Sunday, January 13, 2013

Film schools and alternate routes to success

I watched a documentary, PressPausePlay, on the effects of digital media on art in general, film and music.

At one point, we see a film school graduate at work. He explains to the camera that all the Oscar winners are film school graduates. There are occasional non-film school grads in the movie industry, like Quenton Tarantino and Robert Rodriguez. (Robert Rodriguez did go to film school, but not USC or UCLA.) He didn't mention Steven Spielberg.

It's such a long shot anyway. How many film school graduates achieve their goals? If you manage to become a director (like most of these guys want) you're probably going to be in your 40s before they trust you with the tens of millions of dollars it takes to make a movie.

I would look at the careers of people like John Waters. He started out making extremely cheap movies and worked his way up. Even if he hadn't made it to Hollywood----even if his career had ended with Polyester, he still would have something to show for it. With film school graduates, it tends to be all or nothing, Hollywood or bust.

And with the extreme expense of film school----the only film schools that count tend to be USC or UCLA----it's a very big gamble. You'll spend decades paying off your student loans and have nothing at all to show for it.

You also end up with a lot of white bourgeois filmmakers this way. No offense to white bourgeoisie, but there are enough of you.

You know how many black students were admitted to the UCLA film school this year? None. Zero. (This was mentioned in a discussion of Django Unchained.)

I think Robert Rodriguez had the right idea. He made El Mariachi to sell on the Spanish language home video market. If he had made the thing as a calling card trying to showcase his talent, as a stepping stone to a career in Hollywood, it probably would have failed on every count.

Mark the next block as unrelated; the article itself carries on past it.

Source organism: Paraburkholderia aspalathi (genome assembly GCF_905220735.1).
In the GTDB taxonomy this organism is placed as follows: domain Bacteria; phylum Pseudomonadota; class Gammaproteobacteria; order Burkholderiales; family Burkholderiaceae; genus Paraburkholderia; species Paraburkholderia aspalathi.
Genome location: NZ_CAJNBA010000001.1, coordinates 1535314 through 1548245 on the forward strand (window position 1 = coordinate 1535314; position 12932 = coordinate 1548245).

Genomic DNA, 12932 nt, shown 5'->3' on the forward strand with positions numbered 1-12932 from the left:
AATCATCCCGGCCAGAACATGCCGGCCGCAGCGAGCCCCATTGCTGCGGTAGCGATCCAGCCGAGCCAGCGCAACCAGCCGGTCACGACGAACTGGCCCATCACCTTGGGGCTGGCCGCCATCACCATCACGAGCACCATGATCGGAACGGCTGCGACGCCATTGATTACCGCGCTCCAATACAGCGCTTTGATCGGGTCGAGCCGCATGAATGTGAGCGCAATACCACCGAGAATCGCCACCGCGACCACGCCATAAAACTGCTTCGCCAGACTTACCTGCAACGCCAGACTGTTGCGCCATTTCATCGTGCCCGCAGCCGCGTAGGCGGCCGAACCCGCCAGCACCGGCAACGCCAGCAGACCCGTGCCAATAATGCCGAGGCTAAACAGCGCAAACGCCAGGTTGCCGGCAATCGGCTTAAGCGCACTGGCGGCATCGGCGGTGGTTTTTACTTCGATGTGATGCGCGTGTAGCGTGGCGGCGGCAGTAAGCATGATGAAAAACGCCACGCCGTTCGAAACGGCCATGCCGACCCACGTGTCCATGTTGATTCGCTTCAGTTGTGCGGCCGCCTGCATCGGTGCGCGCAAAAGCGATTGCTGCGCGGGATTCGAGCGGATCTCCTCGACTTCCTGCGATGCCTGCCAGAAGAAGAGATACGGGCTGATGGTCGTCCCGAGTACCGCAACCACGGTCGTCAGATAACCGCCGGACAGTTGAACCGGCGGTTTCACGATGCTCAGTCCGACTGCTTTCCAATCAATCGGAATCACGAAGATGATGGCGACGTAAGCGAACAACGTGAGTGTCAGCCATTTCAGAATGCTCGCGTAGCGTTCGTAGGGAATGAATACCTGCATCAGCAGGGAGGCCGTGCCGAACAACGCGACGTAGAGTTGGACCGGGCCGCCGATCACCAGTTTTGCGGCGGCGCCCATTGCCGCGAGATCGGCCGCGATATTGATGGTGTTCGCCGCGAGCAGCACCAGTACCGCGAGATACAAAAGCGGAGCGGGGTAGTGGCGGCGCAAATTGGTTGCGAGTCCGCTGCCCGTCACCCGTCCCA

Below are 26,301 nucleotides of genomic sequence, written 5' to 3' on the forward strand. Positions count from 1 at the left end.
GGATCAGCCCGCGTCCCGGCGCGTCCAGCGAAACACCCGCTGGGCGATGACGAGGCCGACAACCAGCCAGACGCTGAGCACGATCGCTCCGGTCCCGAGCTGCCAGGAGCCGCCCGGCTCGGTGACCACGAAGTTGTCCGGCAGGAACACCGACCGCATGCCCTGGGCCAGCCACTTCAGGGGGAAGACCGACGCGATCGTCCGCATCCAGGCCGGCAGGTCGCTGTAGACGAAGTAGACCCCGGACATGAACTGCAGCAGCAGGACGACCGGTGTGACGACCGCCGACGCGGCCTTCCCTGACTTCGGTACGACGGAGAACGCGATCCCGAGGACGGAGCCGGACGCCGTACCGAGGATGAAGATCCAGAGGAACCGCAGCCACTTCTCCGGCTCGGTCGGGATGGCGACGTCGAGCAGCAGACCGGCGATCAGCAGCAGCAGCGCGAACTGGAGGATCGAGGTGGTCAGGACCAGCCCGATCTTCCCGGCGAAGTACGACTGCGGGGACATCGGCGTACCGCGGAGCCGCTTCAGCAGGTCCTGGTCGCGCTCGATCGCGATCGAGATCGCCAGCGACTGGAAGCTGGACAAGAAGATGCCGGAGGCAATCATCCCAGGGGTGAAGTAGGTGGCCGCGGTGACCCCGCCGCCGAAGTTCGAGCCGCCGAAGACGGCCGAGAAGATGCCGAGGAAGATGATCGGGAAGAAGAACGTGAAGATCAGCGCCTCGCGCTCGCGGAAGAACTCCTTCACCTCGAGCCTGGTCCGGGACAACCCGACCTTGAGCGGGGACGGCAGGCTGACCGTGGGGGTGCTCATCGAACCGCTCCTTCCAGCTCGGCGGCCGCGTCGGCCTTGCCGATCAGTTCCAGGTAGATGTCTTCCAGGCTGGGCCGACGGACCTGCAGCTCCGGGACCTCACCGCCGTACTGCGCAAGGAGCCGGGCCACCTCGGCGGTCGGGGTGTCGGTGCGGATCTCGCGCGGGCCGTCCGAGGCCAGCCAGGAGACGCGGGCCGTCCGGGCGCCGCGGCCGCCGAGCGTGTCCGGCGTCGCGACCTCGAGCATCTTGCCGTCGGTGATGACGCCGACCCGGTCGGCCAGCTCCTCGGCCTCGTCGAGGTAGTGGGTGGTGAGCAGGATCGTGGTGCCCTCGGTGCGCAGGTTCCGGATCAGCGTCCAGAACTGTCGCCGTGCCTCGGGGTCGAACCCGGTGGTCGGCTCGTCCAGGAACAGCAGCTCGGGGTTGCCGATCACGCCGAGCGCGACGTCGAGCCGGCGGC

No matter what you do, you'll probably fail, or at least fail to become a Hollywood director, which is what the vast majority of film school students hope to achieve. It's a good idea to look at any alternative routes you can find.

Melvin van Peebles became a French novelist. Michael Cimino made TV commercials, as did George Romero before he made Night of the Living Dead. There are countless actors and writers who've become directors. There were the movie critics-turned-auteurs of the French New Wave and some in the US like Peter Bogdanovich and Paul Schrader.

There was Glen Pitre who made Cajun language historical dramas for the Cajun audiences in Louisiana.

There's Michael Moore, print journalist turned documentary filmmaker who also made a scripted comedy, Canadian Bacon.

Columnist Tony Brown produced an anti-drug kung fu movie. Record producer Barry Gordy produced a couple of musicals.

I saw a short educational film a grade school principal made in his spare time.

And, something you probably shouldn't do, there was very cheery, enthusiastic girl who became an actress in porno films because she thought it would lead to her being an Oscar-winning director. And, really, in her case, it may have been her best bet.

And, really, I would say go for money. Aim at making a profit. Even in Communist countries, this was how success in film was measured.


Now there are self-published novelists making pretty good money selling their books as downloads on Amazon. Which is good. The novel has come back. For years, there were fewer and fewer novels being published and the ones that were published were getting longer and longer. I think it's probably why fewer people read them. Look at old paperbacks from the '50s and '60s. They were thin. 150 to 200 pages long. Today they're all four or five hundred pages.

Today, independent movie theaters are long gone. The video stores, which killed the independent theaters, are themselves shutting down. The independent video stores were already being wiped out by the big chains which wouldn't stock low budget movies, and now the chains are disappearing as well.

Now I hear Amazon us doing the same thing with movie downloads. You can sell your independent films that way, charging a small sum for people to watch on computer or on Roku.

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